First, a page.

Perhaps you've seen the latest advertising campaign on behalf of University of Maryland basketball. "No Lights, No Cameras, Just Action!" the newspaper ads read. Pretty catchy. It's a slick way of saying, "You'd better come out to Cole Field House and watch us in person because the Terps will be banned from {live} television this year." This, remember, is part of Maryland's NCAA-imposed punishment for transgressions committed during the tenures of Bob Wade and Lefty Driesell.

It's a funny thing, though, you can catch Illinois and Missouri on TV this year. Next year too. Two Missouri assistant coaches resigned Thursday. One of them was involved in a series of recruiting violations, including lending a recruit money. And Illinois? Don't ask. The Illini program could have been hit with the "death penalty," but that ever-lenient NCAA Committee on Infractions dismissed the two most serious charges.

Those of us who read between the lines know the NCAA dismissed those two charges because its investigators couldn't nail down the allegation that an assistant coach offered cars and cash to recruits Deon Thomas and LaPhonso Ellis.

What the NCAA did find at Illinois was improper recruiting that included three players getting car loans from an auto dealership owned by a booster and the sale of NCAA tournament tickets to high school coaches whose players Illinois was recruiting.

If you're Maryland, a first-time offender whose athletic department officials cooperated to the fullest extent -- that according to an NCAA spokesman -- then you get solitary confinement with bread and water. But if you stall and deny and call the NCAA's bluff, the investigators turn into Inspector Clouseau without the power of subpoena and eventually go home whimpering.

Illinois, with three major infractions cases in six years, got a one-year ban from the NCAA basketball tournament.

Missouri, which the NCAA found to have offered a kid a plane ticket and to have a lack of institutional control, got a one-year ban from the NCAA basketball tournament.

Clemson, whose football program has been a repeat offender and put on probation again last summer, was banned from nothing.

Maryland, a school that had never even been implicated in any NCAA wrongdoing, has been banned from the NCAA basketball tournament for two years and from live TV for one.

Only the Oklahoma State football program, another repeat offender, has been hit with tougher sanctions (three years no bowl games, two years no live television) than Maryland.

You look at the NCAA's blatant disregard for establishing consistency, you look at how easy the NCAA can be shoved aside, and it's easy to come away with the following lesson from all this: If the NCAA has got you cold, stonewall, fail to cooperate, lie if you have to and usually they'll back down.

There's a name for a governing body that will impose the harshest sanction possible against someone who cooperates, while whimping out against serious repeat offenders: a bully. The NCAA, if for no other reason than to save plane fare to Champaign, should have shut Illinois down.

Someone privy to the thinking of Committee on Infractions members says Maryland was hit hard because the committee was angry, very angry, over the big money made off the sale of ACC tournament tickets, which were sometimes arranged by staffers.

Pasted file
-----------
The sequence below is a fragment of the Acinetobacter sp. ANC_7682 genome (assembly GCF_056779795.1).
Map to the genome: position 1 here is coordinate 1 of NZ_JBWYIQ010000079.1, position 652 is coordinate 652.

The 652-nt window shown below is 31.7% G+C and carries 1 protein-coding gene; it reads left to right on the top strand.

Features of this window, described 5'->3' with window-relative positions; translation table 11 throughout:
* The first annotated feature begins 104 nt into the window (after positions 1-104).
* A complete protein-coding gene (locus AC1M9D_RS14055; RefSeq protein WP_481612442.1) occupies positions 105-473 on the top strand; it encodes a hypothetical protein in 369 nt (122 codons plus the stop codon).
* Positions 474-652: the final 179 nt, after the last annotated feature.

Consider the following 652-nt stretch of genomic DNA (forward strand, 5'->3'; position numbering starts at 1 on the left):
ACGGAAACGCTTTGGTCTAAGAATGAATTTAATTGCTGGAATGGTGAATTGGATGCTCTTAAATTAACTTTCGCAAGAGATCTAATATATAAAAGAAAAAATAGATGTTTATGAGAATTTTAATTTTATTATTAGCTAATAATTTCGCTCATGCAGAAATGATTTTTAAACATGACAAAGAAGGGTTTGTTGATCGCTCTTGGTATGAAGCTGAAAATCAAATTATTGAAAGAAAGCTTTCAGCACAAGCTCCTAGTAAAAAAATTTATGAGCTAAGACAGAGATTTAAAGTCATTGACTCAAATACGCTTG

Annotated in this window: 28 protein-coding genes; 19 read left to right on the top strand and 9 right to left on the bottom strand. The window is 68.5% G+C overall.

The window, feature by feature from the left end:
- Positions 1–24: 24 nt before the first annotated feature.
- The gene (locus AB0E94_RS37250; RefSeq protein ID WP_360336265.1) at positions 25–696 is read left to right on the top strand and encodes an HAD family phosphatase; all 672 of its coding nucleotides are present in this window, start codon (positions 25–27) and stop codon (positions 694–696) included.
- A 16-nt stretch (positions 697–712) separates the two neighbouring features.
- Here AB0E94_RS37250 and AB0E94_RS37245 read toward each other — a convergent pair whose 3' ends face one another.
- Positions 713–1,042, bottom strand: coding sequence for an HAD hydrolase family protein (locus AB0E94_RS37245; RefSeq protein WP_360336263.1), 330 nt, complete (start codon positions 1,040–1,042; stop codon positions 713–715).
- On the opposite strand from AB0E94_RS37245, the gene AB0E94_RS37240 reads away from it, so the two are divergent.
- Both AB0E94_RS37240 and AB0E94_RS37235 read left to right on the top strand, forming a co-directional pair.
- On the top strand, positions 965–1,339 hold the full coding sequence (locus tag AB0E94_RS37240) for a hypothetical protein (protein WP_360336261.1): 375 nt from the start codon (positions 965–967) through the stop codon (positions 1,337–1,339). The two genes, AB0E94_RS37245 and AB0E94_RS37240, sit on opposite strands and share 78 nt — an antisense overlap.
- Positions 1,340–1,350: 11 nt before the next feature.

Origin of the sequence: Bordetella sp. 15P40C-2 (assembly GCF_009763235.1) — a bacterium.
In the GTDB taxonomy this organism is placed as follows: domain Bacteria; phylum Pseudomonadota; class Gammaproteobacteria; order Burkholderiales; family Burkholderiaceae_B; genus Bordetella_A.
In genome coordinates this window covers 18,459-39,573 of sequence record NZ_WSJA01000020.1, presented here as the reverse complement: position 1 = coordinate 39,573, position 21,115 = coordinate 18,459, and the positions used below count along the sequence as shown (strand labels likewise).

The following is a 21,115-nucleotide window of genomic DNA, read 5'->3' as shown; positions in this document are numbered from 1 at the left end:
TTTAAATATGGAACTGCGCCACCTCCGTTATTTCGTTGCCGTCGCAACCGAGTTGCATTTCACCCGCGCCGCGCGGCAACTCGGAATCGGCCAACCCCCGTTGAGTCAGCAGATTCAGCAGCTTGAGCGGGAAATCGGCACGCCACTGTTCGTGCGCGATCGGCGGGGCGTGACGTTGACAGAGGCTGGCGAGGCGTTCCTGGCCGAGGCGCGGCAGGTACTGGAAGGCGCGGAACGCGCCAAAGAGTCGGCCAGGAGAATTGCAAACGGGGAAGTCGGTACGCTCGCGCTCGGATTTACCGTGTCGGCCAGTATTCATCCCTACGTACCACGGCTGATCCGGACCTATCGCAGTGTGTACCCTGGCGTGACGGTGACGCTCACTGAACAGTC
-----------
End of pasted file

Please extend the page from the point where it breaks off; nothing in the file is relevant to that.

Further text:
Also, the committee perceived Bob Wade, a black coach, was being hung out to dry by an unsupportive lily-white university community, even though the ticket scam started during the Driesell years.

And for that Maryland should have been punished, even though both coaches had been forced out by then.

Strangely, Illinois used its NCAA tournament tickets as a recruiting device -- strictly against the rules -- but that wasn't perceived as being as serious as what Maryland did.

Yes, Illinois and Missouri were hit with tougher recruiting sanctions, but nothing hits a school harder (in the wallet, of course) than no live television for a year. Especially when that school plays in the TV-rich Atlantic Coast Conference.

So, will Maryland flex its muscles next time and tell the NCAA to take a hike -- which is exactly what the NCAA deserves?


Andy Geiger, Maryland's new athletic director, will take the highroad even if he too can't understand why his school has been singled out for a television ban. "I don't want to come off as being soft," he said, "but I'm trying not to have this community focus on what's happening at other universities.

"There has been a lot of that in my first few weeks here. I don't want us to feel sorry for ourselves. The presentations of the schools are different, the crimes are different. In some cases, you're comparing apples and oranges. It's not all that different from the judicial system. There just isn't any way to be comparatively accurate, which is why I don't want us dwelling on what's happening at the other universities.

"I've heard this quite a bit, that 'the NCAA is the enemy.' The NCAA didn't break a single rule, the University of Maryland did," he said. "They're not the bad guys. I know the people on the Committee on Infractions, and they don't look forward to this {imposing sanctions}. But their task is to sit in judgment."

Geiger's analogy using the U.S. judicial system is well-taken, though it too should be held accountable for grievous errors. This is a wise approach and course of action Geiger has chosen during this season of no lights, no cameras, just action, to make Maryland the best it can be instead of making excuses.